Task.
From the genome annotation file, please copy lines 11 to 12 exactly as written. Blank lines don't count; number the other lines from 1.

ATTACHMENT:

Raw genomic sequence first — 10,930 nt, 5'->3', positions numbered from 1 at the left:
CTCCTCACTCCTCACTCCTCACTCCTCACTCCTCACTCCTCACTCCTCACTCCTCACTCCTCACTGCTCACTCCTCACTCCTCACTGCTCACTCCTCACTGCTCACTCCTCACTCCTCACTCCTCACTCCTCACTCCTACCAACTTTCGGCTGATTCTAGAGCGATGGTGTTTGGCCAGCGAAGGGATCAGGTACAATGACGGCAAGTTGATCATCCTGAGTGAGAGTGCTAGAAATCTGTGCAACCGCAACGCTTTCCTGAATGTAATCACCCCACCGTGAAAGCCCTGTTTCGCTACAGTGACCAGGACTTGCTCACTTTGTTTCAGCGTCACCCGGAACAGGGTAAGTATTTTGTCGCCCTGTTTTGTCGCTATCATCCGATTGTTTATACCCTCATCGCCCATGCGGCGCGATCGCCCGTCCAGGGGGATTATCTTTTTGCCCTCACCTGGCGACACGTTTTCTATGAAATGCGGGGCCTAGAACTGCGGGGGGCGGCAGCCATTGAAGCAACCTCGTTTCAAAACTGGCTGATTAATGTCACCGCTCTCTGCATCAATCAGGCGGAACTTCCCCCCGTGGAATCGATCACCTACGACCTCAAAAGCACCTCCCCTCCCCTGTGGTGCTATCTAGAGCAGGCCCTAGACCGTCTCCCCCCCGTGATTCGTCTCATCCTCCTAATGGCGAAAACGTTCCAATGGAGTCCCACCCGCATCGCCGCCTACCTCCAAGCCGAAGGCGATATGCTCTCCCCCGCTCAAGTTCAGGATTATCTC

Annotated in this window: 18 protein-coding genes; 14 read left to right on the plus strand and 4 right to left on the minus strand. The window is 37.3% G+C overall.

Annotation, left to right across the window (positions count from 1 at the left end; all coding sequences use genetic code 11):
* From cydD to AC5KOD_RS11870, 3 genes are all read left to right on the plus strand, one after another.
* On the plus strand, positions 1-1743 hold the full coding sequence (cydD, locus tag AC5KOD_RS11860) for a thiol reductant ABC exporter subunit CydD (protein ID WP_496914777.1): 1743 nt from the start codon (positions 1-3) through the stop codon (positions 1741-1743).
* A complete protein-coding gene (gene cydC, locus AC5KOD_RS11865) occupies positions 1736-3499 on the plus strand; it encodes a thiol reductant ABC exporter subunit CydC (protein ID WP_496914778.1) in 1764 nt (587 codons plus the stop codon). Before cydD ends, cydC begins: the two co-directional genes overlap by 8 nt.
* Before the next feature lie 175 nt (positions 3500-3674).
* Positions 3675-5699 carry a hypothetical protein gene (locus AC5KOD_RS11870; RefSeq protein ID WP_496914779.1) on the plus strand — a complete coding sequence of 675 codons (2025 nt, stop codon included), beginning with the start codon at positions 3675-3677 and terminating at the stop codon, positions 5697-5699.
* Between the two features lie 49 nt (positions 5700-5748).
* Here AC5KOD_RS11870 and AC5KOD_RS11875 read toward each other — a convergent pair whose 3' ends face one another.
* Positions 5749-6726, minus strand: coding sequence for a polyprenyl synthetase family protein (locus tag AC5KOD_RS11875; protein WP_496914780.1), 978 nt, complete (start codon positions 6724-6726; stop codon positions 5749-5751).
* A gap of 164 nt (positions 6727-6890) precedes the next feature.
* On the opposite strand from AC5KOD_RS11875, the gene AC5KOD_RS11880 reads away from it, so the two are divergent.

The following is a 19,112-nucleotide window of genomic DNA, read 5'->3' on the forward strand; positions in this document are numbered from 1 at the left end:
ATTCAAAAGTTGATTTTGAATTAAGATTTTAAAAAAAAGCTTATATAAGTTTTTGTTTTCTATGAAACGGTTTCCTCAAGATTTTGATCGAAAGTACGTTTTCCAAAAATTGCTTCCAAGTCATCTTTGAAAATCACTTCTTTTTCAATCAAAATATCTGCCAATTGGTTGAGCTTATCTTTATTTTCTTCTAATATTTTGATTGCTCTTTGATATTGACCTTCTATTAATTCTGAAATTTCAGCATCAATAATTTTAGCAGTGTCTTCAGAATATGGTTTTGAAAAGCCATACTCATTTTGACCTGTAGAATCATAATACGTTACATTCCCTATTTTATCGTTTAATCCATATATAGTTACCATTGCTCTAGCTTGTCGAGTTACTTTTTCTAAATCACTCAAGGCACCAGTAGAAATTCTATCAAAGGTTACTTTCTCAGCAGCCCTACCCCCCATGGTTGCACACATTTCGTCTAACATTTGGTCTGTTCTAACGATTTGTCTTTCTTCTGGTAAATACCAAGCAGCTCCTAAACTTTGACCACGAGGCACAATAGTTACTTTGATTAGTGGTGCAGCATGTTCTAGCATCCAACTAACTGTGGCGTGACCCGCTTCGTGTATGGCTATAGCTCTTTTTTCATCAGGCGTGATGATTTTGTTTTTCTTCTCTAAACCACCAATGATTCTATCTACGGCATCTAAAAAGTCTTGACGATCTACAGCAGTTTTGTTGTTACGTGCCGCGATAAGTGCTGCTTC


* Here AC5KOD_RS11870 and AC5KOD_RS11875 read toward each other — a convergent pair whose 3' ends face one another.
* Positions 5749-6726, minus strand: coding sequence for a polyprenyl synthetase family protein (locus tag AC5KOD_RS11875; protein WP_496914780.1), 978 nt, complete (start codon positions 6724-6726; stop codon positions 5749-5751).